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Law firms Mergers: Market the Merger

Mergers and acquisitions have taken the legal world by storm, and the numbers predict this trend will continue to grow in frequency and popularity. The expansive effect of this top-down decision means that the Legal Marketing team needs to be prepared to communicate with internal and external actors while anticipating sticking points and working to avoid or mitigate them. However, it can be complicated to market a law firm merger effectively.

For this reason, marketing departments must keep things interesting by upping the ante and gently ruffling a few feathers, even when the content concerns a law firm merger. A course of action highlighting visibility and presence will help ease the merger’s growing pains and help the newly bonded firm be noticed. Beyond that, there are several specific strategies that marketing teams should employ before, during, and after the process.

(1) The motivational pillars that a merger stands on are related to the deal’s economics, the firms’ DNA, and the synergy between practice areas. The majority of the time, the baseline for bringing firms together is an economic decision. Businesses at the end of the day, all law firms involved in a potential deal will be working to determine if moving forward would be a sensible and ultimately financially beneficial move for them.

(2) The second pillar rests on the firms’ DNA, which should have flexible, aligned visions for the future. When two firms are in harmony regarding their financial futures and identities, the final pillar important to consider is establishing a synergy between practice areas. The point of a merger is not to take two firms and put them next to one another – but instead to fully integrate within themselves.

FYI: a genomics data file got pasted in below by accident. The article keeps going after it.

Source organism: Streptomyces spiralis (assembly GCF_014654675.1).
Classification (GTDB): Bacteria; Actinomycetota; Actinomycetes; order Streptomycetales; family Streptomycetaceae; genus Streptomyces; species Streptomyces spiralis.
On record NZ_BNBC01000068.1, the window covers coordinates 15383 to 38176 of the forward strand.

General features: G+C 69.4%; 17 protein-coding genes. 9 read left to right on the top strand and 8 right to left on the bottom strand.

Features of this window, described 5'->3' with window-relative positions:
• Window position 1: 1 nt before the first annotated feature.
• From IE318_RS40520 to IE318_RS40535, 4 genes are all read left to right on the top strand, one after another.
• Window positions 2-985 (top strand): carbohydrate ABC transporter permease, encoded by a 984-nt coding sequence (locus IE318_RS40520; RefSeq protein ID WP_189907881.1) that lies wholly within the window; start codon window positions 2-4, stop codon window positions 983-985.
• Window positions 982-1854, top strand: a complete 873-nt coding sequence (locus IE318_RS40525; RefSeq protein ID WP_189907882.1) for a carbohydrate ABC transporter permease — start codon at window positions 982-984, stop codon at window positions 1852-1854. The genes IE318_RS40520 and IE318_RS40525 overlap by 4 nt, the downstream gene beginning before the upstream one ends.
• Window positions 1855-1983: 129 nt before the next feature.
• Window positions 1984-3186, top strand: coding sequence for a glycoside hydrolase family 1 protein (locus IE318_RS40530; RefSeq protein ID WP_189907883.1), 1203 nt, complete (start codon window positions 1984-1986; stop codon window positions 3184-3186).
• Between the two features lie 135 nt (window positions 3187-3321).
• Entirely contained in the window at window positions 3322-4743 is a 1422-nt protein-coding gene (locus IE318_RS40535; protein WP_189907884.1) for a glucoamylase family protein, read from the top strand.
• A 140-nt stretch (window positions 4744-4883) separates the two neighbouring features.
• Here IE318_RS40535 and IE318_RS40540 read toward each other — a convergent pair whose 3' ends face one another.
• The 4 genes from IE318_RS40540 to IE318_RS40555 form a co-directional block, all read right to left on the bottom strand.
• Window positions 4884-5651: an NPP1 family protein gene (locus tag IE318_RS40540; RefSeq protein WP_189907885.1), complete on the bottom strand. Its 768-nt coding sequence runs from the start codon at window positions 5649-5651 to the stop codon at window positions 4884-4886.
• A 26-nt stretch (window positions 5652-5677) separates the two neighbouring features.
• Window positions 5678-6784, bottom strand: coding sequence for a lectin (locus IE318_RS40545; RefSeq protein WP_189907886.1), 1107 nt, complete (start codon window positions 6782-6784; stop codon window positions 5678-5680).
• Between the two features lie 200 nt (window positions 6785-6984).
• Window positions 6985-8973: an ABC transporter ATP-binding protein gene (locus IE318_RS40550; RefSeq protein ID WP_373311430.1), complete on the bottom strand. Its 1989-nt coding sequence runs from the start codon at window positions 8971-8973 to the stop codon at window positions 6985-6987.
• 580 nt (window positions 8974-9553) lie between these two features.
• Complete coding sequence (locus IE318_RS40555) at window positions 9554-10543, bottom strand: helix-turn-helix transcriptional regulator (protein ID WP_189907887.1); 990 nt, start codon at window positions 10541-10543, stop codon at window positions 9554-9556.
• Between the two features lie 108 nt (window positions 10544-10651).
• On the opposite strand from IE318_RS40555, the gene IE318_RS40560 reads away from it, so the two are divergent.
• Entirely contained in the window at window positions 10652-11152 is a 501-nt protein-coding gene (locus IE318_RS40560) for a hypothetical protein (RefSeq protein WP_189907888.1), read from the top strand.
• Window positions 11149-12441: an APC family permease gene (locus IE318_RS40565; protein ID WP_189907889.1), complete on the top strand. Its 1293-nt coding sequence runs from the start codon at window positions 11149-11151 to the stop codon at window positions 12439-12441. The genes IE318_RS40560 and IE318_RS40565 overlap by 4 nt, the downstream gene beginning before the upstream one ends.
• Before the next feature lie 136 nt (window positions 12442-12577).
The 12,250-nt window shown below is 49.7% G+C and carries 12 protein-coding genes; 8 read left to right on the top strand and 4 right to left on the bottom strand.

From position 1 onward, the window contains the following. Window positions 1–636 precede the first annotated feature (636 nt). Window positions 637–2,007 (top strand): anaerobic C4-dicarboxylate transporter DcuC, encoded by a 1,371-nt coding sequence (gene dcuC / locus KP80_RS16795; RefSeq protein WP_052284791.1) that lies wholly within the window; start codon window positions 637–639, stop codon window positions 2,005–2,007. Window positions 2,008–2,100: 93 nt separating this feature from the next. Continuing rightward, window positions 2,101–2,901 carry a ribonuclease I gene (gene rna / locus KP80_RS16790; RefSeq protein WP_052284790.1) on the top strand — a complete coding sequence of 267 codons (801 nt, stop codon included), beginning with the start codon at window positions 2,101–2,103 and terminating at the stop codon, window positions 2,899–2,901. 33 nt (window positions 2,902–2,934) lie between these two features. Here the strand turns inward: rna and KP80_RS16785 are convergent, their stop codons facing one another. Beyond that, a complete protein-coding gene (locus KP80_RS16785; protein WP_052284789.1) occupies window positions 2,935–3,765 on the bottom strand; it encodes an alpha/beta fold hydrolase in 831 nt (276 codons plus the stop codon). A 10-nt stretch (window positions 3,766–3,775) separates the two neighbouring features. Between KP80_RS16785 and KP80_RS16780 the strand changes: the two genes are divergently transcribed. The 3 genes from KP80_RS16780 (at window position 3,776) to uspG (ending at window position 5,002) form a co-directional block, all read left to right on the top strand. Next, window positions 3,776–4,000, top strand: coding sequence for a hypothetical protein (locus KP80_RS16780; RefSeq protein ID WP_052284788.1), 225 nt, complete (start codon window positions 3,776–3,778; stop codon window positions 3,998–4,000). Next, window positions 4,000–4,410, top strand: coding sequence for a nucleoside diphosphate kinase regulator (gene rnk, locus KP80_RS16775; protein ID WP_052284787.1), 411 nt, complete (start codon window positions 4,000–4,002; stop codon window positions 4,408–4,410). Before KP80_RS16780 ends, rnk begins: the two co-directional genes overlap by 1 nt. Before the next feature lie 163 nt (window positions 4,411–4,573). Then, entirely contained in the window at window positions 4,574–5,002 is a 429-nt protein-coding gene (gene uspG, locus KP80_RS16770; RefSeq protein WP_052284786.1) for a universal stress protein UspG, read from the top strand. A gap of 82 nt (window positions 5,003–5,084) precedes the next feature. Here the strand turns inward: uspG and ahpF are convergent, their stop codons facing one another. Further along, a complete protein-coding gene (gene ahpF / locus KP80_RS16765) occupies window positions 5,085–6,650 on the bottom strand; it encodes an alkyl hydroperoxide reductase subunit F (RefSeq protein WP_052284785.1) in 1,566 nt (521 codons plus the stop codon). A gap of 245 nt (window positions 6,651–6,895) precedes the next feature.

Through internal communications and marketing of the agreement, there needs to be an established way for employees to refer old clients and recommend new ones seamlessly. It is necessary to devote time to creating a transitional team whose sole focus is collaborative communication during this time. It is important to include voices from different layers of the firm, including all functional areas, because the new entity needs to be reintroduced in coordination with its revised plans for growth and cultural amalgamation.

Solidifying a responsive holistic team is the first step in preparing for a merger. Once that has been done, three main tasks must be addressed, including crafting a strategic communications plan, deciding on a spokesperson or group of spokespeople to spearhead publicity efforts, and developing a unified brand message.

At this point, conversations about confidentiality concerns and managing sensitive information must happen. But here lies the Catch-22: to garner attention and foster excitement for the changes, a communications team should prioritize transparency; however, releasing too much information can be harmful internally and externally.

To combat the confidentiality dilemma, a firm must already be working towards a realized, unified identity for employees, clients, and other stakeholders. Building a coherent brand perception and focusing on the benefits of the merger will often mitigate the common issues that come from this business-driven decision. By maintaining a transparent approach, the audience will feel informed and involved in the process, fostering a sense of trust and unity.